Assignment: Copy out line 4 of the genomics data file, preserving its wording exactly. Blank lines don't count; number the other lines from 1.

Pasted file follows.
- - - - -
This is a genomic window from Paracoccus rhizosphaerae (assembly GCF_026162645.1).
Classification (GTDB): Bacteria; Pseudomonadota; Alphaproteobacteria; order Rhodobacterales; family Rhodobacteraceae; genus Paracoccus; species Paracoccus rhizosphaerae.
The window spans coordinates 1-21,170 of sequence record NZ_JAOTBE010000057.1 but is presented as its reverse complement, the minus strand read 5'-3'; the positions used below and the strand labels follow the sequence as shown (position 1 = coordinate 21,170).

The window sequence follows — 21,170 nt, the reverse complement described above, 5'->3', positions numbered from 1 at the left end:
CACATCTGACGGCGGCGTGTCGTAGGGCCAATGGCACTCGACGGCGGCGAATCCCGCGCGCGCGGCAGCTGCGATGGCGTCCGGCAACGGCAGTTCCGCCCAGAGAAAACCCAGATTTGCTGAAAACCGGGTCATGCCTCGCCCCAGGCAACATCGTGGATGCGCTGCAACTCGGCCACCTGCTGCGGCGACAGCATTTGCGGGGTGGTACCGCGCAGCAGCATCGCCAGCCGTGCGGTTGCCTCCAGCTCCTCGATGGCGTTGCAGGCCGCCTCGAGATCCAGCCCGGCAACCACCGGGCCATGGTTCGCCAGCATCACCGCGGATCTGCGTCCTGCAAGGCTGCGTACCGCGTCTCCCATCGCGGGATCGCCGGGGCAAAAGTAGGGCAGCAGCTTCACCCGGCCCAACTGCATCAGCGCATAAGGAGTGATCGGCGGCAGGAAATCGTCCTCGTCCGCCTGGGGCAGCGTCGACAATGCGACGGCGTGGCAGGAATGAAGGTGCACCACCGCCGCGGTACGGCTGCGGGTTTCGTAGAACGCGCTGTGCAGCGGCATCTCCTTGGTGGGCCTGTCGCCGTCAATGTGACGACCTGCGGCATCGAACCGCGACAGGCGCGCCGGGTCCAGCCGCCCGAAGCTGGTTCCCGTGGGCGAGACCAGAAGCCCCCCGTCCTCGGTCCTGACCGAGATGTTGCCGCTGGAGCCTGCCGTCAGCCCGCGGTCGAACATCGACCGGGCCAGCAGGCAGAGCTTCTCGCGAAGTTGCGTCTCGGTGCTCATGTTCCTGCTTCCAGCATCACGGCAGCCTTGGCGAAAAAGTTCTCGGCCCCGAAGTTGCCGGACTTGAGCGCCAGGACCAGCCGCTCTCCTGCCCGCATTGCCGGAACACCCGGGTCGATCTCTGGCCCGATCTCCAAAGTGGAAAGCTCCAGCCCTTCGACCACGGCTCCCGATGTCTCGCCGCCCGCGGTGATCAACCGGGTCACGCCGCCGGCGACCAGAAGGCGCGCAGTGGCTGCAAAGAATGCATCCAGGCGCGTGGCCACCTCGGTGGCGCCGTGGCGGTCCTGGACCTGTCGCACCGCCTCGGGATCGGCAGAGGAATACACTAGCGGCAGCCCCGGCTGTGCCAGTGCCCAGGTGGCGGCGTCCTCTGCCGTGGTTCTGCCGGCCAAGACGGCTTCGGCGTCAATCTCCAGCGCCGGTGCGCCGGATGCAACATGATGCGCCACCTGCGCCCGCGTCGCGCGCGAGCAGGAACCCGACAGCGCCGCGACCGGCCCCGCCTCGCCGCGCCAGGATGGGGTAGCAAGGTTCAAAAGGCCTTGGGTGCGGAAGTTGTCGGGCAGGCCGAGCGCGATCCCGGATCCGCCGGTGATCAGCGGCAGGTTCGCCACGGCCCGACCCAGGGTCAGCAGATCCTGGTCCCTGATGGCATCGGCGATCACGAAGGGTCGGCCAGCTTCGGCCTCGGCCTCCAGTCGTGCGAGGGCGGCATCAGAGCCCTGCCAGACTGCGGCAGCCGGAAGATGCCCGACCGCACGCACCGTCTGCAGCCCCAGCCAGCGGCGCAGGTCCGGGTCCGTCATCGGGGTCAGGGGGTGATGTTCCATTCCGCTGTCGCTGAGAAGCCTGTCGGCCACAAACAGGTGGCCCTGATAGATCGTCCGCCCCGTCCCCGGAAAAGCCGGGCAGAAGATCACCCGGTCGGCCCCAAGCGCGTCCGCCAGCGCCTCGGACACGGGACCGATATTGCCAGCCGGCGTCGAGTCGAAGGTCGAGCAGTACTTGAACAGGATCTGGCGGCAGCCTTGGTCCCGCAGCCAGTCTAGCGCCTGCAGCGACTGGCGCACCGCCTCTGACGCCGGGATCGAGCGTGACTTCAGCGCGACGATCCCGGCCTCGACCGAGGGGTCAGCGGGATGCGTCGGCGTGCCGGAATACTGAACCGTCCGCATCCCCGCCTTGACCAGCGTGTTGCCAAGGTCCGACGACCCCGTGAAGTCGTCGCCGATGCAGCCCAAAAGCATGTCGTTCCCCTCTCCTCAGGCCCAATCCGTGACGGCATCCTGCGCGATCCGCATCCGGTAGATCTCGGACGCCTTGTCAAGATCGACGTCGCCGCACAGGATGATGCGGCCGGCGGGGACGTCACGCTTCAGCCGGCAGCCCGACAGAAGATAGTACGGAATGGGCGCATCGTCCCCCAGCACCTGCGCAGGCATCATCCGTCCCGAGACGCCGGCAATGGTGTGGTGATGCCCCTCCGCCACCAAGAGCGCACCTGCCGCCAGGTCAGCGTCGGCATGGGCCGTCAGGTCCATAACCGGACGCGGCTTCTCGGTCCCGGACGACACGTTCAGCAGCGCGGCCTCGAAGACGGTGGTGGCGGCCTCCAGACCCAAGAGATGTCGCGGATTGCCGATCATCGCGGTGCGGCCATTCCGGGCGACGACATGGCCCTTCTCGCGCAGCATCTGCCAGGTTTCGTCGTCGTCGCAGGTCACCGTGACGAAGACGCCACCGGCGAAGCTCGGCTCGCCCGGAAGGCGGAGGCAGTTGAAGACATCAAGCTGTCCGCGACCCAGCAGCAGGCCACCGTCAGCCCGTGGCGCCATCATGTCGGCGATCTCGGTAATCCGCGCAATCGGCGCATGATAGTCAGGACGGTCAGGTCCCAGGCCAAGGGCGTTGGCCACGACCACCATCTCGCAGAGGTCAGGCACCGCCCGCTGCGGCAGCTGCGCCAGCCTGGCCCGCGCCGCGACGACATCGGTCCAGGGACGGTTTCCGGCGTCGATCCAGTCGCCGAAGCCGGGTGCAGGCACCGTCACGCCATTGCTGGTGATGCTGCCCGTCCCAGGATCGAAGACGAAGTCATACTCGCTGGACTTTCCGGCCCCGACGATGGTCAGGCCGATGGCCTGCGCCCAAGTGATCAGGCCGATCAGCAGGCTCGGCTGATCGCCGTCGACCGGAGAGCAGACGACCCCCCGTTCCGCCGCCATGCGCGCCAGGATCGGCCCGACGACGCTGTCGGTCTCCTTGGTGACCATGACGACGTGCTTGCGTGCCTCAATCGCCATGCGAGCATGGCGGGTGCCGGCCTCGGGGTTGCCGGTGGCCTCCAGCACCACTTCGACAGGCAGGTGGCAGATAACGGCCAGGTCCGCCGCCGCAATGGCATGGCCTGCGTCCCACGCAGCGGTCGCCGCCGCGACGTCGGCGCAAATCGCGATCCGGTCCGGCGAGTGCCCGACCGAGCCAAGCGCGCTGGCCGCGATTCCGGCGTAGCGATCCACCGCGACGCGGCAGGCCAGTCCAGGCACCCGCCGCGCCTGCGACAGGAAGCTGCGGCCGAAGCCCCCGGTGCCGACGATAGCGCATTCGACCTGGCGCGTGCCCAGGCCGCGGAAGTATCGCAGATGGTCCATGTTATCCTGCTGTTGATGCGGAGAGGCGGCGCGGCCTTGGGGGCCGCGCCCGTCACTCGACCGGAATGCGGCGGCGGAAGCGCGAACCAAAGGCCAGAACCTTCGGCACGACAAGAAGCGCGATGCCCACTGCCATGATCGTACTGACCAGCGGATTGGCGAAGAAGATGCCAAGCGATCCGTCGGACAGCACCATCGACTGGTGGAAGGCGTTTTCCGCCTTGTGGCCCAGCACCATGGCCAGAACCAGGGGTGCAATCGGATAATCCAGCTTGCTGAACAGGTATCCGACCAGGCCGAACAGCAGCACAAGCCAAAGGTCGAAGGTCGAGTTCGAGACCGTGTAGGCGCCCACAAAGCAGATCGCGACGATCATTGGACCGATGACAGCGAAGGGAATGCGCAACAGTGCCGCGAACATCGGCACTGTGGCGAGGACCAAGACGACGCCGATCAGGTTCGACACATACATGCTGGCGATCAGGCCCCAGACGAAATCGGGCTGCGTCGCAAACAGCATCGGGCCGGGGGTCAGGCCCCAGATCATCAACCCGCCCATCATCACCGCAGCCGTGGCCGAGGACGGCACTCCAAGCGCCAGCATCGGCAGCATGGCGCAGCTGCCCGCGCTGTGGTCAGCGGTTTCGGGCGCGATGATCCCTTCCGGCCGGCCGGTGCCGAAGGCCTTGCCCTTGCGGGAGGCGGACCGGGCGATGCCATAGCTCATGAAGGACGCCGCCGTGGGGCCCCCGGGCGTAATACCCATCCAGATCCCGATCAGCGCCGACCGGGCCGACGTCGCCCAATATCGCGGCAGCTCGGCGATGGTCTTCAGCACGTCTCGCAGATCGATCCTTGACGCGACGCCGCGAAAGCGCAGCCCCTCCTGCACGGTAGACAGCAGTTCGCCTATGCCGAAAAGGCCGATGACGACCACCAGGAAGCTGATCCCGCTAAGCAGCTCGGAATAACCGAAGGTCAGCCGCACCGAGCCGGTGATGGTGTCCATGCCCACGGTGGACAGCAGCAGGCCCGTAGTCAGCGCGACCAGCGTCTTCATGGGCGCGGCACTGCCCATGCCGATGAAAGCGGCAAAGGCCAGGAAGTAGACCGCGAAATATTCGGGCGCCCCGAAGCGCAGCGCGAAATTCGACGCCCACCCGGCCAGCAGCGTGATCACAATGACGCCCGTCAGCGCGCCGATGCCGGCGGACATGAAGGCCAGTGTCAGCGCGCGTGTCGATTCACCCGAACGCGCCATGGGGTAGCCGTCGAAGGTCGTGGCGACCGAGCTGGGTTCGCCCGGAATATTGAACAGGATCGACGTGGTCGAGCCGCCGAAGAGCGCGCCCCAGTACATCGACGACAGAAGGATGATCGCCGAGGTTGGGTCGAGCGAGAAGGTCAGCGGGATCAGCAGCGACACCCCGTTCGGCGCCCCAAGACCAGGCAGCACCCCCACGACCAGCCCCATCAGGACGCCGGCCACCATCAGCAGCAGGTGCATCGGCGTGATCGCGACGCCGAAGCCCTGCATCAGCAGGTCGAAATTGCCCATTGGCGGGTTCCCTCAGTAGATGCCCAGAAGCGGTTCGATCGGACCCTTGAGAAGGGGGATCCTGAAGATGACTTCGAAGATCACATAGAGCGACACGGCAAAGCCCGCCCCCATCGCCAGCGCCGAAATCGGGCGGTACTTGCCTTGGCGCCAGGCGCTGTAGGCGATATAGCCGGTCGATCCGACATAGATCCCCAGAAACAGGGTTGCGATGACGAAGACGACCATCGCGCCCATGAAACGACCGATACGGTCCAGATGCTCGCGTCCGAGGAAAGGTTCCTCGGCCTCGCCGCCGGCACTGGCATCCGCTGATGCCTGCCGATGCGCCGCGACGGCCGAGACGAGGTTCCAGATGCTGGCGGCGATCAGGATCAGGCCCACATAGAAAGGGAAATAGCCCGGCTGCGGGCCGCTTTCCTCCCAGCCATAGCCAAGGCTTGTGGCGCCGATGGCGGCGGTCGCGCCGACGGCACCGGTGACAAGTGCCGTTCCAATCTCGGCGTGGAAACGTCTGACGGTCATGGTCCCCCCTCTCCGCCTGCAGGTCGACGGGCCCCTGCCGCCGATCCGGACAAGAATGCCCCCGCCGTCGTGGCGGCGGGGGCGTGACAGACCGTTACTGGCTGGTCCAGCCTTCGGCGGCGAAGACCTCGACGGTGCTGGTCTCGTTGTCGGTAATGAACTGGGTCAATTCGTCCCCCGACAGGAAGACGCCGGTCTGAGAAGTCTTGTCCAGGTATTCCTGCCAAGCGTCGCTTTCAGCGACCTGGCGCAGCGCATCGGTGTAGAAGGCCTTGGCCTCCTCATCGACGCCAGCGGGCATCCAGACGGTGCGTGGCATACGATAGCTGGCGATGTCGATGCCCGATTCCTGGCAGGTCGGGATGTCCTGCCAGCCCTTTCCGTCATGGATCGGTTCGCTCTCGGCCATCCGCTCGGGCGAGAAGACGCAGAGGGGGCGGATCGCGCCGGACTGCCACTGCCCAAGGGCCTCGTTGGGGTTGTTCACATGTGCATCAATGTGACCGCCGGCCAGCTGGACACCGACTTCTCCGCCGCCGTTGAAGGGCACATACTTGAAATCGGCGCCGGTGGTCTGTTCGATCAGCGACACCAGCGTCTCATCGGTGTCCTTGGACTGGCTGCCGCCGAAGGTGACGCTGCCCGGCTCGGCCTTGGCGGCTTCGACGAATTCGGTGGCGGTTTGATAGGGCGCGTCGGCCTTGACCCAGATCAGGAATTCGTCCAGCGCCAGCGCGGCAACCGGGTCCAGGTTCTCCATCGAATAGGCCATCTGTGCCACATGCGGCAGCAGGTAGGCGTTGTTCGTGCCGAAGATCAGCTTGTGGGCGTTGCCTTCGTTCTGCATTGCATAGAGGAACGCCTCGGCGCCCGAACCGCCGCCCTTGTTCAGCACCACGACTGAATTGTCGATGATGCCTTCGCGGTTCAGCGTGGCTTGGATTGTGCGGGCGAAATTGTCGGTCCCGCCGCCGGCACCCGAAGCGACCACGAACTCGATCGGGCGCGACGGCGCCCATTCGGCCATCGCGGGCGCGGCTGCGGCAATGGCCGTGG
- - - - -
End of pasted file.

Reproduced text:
The window sequence follows — 21,170 nt, the reverse complement described above, 5'->3', positions numbered from 1 at the left end: